Trevor Maynard in “Climate Change: Impacts on Insurers and How They Can Help with Adaptation and Mitigation,” (2008, The International Association for the Study of Insurance Economics 1018-5895) stated,
Insurance is adaptation; there are a surprisingly large number of small to medium companies that do not have catastrophe cover, so increasing insurance penetration of these markets would be an adaptive measure. Insurers will continue to lobby governments for appropriate weather defences to keep areas insurable for as long as possible. Non-traditional forms of insurance are available (such as those based on weather indices with parametric triggers) and it may be possible to continue to offer these for longer than traditional insurance. They do bring basic risk with them, and therefore possibly reputational risk to the industry.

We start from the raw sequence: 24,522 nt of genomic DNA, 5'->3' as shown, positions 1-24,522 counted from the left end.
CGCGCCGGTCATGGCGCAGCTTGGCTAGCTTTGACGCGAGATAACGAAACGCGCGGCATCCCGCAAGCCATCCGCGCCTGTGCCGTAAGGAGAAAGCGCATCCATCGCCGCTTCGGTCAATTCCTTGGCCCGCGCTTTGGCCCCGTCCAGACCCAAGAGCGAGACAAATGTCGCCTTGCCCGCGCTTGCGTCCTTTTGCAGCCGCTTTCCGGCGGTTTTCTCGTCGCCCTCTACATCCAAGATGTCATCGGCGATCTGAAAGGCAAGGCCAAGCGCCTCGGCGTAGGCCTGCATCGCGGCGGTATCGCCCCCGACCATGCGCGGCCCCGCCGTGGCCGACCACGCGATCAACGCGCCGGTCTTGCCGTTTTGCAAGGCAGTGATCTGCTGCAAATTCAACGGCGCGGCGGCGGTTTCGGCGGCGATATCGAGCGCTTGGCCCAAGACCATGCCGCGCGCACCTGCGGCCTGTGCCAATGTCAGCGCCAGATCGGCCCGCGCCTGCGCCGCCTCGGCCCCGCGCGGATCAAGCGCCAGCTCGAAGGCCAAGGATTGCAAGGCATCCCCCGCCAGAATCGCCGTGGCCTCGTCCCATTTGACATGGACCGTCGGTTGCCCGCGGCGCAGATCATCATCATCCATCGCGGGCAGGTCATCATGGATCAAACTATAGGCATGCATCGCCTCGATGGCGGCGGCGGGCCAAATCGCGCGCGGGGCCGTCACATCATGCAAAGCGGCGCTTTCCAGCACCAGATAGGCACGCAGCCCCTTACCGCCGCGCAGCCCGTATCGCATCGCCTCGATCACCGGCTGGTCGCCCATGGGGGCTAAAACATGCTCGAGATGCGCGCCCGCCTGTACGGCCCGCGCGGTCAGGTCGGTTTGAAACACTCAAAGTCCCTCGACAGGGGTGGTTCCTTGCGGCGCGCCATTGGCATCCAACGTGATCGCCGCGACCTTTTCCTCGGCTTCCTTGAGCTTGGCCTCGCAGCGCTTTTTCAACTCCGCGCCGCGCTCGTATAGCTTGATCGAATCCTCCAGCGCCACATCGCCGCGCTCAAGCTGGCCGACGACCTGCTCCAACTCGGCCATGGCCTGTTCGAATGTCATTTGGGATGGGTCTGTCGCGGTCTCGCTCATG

So in the long run what are the likely effects of increasing numbers of catastrophic global weather incidents on the insurance industry and policyholders. And what can be done to mitigate these effects? No doubt the insurance industry will be throwing much money at actuaries and weather modellers in an attempt to get control of the beast.
According to the Ceres Report of September 2012, While the industry has historically been able to weather each of these challenges, in combination they have significantly undermined the profitability of insurers’ business models. On-going under-pricing of risks, especially in light of significant changes in weather patterns, and a general depletion of the sector’s reserve cushion, may spur a future increase in insurer impairments and possibly insolvencies.
In New Zealand we have already seen this take place with the failure of AMI, Western Pacific and the withdrawal from the market of Ansvar Insurance.
~Future Proofing for a sustainable, participatory, democratic society.